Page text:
A former wagon house which probably dates from the first half of the C19.
Reason for Listing
The former wagon house to the south-west of Bramble Cottage which dates from the first half of the C19 is designated at Grade II for the following principal reasons:
* Intactness: despite late-C20 alterations it retains a significant proportion of historic fabric including the exterior stone walls and the roof structure intact. The purpose for which it was constructed remains readable
* Historic interest: this former wagon house represents an example of what is becoming an increasingly less common type of farm building in this part of Somerset.
* Group value: it forms part of a significant grouping of agricultural and domestic buildings and has a good association with a number of other listed buildings
The building, a former wagon shed, is situated within the hamlet of Ilford. Wagon houses were often located close to roadways, giving direct access to the fields and were often used to shelter loaded wagons from sudden rain storms which would spoil the crop during harvest time. This example in Ilford is no exception, being typically situated adjacent to the road passing through the hamlet. It appears to date from the first half of the C19, although the current list description attributes a C17 date to the building.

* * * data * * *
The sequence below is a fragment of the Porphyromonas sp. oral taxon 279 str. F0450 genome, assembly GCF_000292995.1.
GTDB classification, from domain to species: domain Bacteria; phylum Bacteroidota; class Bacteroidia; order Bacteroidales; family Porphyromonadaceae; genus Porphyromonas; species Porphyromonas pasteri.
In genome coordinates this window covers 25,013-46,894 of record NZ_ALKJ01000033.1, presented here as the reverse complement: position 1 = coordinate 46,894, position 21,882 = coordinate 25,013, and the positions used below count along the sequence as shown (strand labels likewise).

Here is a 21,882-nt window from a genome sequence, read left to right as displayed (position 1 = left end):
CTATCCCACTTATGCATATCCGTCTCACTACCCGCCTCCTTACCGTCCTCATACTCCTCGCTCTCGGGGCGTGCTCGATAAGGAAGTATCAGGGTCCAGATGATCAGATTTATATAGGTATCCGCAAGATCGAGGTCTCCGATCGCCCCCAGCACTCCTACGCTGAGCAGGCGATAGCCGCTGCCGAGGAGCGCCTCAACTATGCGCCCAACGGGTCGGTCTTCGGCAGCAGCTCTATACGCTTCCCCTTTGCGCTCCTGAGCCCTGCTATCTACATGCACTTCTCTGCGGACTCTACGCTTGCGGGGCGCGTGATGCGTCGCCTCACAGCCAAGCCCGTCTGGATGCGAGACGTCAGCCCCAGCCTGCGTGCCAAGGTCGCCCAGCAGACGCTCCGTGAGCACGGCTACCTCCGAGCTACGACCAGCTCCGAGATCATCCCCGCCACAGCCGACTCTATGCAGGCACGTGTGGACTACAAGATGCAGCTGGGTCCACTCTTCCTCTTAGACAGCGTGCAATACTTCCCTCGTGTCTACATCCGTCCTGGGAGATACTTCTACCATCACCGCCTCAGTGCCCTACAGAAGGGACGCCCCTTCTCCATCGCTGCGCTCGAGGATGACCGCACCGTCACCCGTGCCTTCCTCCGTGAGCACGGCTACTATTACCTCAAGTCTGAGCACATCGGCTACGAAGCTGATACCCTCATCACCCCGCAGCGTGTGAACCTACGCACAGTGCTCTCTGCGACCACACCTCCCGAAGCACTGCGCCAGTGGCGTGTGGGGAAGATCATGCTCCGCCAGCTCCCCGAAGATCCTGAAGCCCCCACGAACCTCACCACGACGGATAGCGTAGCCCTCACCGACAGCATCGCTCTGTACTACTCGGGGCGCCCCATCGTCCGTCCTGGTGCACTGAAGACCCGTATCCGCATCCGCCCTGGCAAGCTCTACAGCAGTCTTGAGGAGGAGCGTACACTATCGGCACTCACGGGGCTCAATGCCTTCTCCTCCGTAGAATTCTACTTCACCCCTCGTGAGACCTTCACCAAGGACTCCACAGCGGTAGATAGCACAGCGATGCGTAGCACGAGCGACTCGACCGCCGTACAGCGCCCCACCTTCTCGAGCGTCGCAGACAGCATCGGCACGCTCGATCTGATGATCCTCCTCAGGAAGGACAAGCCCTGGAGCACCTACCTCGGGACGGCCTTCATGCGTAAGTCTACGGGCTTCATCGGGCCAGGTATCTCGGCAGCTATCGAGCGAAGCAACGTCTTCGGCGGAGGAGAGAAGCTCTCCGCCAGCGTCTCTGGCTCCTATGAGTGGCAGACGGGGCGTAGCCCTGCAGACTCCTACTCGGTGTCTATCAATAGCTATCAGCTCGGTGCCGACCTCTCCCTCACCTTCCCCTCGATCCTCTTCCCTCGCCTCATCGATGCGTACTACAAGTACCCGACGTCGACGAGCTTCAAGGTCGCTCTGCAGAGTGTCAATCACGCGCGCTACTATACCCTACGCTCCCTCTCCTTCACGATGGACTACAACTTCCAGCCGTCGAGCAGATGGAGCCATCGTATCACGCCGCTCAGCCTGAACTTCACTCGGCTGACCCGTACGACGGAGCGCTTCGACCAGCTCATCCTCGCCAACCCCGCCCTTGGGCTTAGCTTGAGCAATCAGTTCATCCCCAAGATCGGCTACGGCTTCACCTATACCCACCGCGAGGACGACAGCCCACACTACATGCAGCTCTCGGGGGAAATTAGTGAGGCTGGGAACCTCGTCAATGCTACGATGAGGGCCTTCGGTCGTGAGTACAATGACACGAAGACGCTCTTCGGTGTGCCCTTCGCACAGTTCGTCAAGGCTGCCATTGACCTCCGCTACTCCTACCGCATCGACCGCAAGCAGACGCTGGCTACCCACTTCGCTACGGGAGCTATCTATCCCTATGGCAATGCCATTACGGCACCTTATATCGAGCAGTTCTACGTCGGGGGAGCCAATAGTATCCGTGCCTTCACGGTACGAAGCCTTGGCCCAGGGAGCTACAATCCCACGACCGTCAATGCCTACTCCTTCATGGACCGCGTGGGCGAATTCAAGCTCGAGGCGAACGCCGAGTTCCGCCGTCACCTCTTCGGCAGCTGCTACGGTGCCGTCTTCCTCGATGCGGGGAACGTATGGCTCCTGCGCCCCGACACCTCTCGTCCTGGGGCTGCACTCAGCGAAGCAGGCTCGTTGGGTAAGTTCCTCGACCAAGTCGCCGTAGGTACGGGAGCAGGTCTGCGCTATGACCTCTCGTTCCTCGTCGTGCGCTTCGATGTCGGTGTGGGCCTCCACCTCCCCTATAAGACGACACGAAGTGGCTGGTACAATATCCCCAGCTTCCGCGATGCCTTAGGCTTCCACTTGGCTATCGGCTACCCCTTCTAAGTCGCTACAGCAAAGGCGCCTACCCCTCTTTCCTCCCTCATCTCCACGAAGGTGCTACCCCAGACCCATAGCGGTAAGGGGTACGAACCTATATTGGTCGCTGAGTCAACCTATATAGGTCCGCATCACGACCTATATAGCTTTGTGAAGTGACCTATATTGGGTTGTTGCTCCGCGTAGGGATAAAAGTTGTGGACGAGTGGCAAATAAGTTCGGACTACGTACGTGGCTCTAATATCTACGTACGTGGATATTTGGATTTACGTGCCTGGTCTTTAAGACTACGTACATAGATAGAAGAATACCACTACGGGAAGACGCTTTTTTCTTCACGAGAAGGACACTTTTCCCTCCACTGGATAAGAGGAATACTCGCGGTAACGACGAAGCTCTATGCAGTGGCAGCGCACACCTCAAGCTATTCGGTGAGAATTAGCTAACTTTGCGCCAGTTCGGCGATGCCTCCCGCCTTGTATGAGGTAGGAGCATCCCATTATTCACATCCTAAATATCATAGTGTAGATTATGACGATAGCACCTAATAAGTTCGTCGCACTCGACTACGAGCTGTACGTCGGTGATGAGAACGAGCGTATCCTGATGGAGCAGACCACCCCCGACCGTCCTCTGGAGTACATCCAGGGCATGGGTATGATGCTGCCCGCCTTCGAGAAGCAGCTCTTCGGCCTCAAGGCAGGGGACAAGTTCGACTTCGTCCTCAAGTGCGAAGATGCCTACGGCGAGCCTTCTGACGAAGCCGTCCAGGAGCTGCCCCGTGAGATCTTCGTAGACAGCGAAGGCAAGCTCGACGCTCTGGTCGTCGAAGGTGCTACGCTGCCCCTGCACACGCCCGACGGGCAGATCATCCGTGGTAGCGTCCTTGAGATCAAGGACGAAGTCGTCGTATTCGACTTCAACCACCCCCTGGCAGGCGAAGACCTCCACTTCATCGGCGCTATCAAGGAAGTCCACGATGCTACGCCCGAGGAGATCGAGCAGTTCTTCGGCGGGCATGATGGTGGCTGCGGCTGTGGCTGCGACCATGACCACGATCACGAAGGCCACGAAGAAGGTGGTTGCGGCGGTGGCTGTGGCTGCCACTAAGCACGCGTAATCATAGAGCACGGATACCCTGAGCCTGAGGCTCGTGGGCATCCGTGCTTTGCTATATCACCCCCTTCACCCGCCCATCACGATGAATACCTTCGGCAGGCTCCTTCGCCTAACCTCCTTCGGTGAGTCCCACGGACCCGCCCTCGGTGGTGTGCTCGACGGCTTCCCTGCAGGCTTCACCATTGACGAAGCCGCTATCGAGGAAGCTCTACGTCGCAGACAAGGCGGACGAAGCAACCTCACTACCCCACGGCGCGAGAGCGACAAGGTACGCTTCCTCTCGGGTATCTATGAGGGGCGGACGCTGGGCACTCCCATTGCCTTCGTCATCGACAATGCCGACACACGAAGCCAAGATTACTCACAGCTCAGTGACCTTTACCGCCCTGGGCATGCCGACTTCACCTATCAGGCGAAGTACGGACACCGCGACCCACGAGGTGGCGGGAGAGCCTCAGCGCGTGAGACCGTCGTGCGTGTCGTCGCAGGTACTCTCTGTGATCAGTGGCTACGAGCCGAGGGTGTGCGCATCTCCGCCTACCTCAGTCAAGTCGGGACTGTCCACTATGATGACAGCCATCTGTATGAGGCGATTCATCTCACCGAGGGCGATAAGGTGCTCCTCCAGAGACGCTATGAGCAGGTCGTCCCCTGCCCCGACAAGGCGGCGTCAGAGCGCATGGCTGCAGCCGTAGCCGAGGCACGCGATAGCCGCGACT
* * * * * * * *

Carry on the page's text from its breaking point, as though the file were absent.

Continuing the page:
Sometime in the mid- to late C20 it is understood that the upper part of the east end was infilled and a first floor was added within the eastern half of the building. Further works were undertaken prior to the listing of the wagon house in 1987 when the former open-ended east and west elevations were infilled and an upper floor was created throughout the length of the building.
MATERIALS: constructed of random Hamstone rubble side walls with a hipped, combed wheat reed thatched roof. The windows and doors are of late-C20 date.
PLAN: rectangular on plan and of four bays.
EXTERIOR: the north and south side elevations lack any openings. The former open-ended west elevation, which was infilled in the late C20, has a stone rubble wall to the lower part with timber cladding above. The ground floor has a plain door and a casement window, and two further windows to the upper floor. The east end has also been infilled and is of a similar appearance to the opposing elevation, with a pair of garage doors and a single doorway to the ground floor and two casement windows above.
INTERIOR: a first floor has been introduced throughout the building with a modern stair leading to the upper floor. The four bay roof consists of pegged tie beam trusses with angled struts and a single tier of staggered purlins.
Source: English Heritage
Listed building text is © Crown Copyright. Reproduced under licence.